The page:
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Concealed carry rule heads to City Council; Councilman says Clovis library shooting illustrates need for self-defense

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City Councilman Jason Perry speaks on behalf of Resolution 17-50, a proposal that, if passed, would allow city employees to carry concealed weapons on city property. A city council committee recommended the resolution in a 2-1 vote and will be discussed by the entire city council on Oct. 12. (Trevier Gonzalez Photo)

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A resolution enabling city employees to carry concealed weapons on city property has been sent to the city’s full council for the consideration of approval after a 2-1 committee vote Thursday afternoon.

According to councilmember Jason Perry, who initiated the discussion for the resolution, the full council will make a decision on Oct. 12.

“It’s a resolution,” Perry explained after the committee meeting in City Hall. “It’ll require a majority of the council to approve it. If at that point it’s approved, it’s done.”

Perry said the topic has been on his mind for “quite a while,” but the Clovis library shooting was the wake-up call.

“For a while, I’ve had much concerns,” he said during the meeting. “But then when this happened up in Clovis with the shooting with the librarians, it just (broke) my heart to think that a young lady who just wanted to devote her life to helping kids learn how to read and expand their education (is gone). Now – her husband’s a widower.

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“Whoever thought that a library would be a place where you’d see an act of terrorism – yet we saw it just an hour and a half from our own home here.

“I can’t say that if city employees were concealed carrying that it would have stopped anything – but it would have at least given them an opportunity to defend theirself.”

Perry compared the city of Roswell to Chaves County, which allows their employees to carry concealed weapons.

“This is not something new, we’re not inventing the wheel,” he said. “There are other governmental agencies that are already doing this, so we’re just coming up to where other standards are.”

According to the Alamogordo Daily News, in February 2016, Otero County Commissioners voted unanimously to allow county employees to carry firearms in the workplace, either open carry or concealed with a permit.

According to the Artesia Daily Press, in April 2016, Eddy County Commissioners approved a resolution to allow county employees to carry concealed weapons on their person while at work.

Perry said he had made phone calls to nearby areas before introducing the resolution to Roswell.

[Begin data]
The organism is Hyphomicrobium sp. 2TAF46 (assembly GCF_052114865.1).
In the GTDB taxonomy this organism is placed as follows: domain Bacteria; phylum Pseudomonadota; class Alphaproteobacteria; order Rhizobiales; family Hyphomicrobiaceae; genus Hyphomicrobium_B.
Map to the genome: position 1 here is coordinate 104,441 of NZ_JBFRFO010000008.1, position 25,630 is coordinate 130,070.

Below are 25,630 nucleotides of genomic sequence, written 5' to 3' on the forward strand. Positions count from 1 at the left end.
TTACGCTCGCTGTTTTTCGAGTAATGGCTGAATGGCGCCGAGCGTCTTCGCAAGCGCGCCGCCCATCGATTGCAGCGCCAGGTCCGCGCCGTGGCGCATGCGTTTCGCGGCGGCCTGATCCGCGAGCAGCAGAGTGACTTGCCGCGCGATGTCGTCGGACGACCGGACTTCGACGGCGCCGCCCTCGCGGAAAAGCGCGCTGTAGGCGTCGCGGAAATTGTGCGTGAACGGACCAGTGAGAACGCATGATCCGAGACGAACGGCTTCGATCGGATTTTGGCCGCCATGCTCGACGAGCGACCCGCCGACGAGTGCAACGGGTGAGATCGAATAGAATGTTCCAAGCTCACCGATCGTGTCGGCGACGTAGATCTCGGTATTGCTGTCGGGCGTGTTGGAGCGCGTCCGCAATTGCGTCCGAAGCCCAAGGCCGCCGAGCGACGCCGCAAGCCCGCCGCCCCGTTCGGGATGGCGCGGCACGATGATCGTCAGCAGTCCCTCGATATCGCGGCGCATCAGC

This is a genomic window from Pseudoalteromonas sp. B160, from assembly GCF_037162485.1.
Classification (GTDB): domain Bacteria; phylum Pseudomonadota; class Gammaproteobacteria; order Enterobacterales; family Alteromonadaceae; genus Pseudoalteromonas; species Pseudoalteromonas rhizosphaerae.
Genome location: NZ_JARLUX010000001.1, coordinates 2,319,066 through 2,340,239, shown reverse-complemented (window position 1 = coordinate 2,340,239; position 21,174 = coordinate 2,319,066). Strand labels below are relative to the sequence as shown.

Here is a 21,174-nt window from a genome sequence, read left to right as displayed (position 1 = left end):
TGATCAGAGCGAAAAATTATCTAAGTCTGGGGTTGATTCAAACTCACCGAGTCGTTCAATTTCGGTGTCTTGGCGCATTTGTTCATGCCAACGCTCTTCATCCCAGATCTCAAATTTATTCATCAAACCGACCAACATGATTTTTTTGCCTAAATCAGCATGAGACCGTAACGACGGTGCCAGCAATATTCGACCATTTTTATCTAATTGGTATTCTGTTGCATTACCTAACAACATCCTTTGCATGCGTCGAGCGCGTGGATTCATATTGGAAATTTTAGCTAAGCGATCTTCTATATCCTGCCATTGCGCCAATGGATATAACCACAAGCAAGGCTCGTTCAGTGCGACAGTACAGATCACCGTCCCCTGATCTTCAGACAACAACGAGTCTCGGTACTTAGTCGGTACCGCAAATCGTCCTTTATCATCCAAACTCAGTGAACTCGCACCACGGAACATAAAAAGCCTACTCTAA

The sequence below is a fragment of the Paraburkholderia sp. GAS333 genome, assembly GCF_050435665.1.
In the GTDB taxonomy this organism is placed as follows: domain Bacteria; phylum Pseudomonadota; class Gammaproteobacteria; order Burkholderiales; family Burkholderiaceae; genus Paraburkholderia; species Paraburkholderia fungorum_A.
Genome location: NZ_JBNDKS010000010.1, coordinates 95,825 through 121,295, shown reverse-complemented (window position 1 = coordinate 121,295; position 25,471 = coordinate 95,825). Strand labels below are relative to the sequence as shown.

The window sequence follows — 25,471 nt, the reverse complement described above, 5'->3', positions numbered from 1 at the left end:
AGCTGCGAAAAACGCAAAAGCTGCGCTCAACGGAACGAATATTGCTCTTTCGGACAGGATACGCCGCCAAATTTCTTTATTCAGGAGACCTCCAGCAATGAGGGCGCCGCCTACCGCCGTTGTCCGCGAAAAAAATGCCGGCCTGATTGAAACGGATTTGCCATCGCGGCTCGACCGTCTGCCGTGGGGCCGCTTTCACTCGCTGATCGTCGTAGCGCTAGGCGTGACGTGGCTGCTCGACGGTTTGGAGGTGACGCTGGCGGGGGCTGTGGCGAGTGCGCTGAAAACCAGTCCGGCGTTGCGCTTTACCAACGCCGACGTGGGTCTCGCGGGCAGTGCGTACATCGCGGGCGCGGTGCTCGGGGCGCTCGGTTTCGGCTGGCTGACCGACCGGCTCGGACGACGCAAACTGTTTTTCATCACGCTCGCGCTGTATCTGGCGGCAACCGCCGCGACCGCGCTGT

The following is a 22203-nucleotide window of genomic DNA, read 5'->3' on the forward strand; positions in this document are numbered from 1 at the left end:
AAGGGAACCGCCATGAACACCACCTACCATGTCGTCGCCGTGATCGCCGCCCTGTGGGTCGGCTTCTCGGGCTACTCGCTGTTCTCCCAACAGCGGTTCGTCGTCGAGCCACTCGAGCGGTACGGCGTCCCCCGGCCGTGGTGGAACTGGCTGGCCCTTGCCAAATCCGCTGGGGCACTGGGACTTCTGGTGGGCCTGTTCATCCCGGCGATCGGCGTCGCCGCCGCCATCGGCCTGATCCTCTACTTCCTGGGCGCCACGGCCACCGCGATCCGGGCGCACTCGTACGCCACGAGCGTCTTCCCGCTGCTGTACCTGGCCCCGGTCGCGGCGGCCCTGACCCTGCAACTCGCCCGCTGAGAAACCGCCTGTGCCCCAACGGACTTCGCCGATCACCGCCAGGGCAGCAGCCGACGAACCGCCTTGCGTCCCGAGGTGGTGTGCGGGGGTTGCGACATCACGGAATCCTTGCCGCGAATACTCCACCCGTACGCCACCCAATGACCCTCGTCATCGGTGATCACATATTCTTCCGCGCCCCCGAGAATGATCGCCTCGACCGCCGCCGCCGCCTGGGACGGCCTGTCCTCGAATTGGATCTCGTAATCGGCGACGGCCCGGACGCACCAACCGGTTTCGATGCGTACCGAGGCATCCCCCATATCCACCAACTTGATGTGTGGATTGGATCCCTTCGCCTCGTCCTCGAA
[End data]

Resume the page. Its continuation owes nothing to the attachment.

“We do try to see what other cities are doing,” he said. “I just think that we’re in a place where we need to let our people have the right that they’re given not only by our nation, but also by our state constitution and give folks the right to protect not only theirselves, but others around them.”

Perry, along with Jeanine Best and Juan Oropesa, made up the committee that approved the motion to send the resolution to full council.

Best, who was in the meeting by phone, seconded the motion with no questions.

Oropesa, who voted against the motion, did not have any questions, but rather a comment.

“I haven’t received any calls for or against this item,” he said. “But I’m not a pro-gun person, so I’m not going to support it.”

Perry, acknowledging Oropesa’s concerns, referenced a time when he lived in Mexico, where he said it’s illegal for individuals to own a gun.

“I’ll tell you firsthand, all that means is good people don’t have guns,” Perry said. “That’s all it means. Bad people don’t obey a lot of laws. They’re not going to follow the law when it comes to illegal possession or illegal substance.

“So when you have a law that prohibits someone from carrying a firearm, all you’re doing is prohibiting a decent, moral, ethical person from protecting theirself, because the bad person doesn’t care – they’re going into that hospital with a gun, they’re going into that library with a gun – they’re going into that school with a gun, and here we have helpless people because one person has the death sentence in their hand.”

After the motion passed, Perry said he simply believes that if people within the community are going to work for the city and willing to give their time and passion to make this city better – they should have the right to defend themselves.

“This is not a mandate … but it gives (city employees) the ability to have the constitutional right, even at the workplace.”

Multimedia-Crime reporter Trevier Gonzalez can be reached at 575-622-7710, ext. 301, or at breakingnews@rdrnews.com.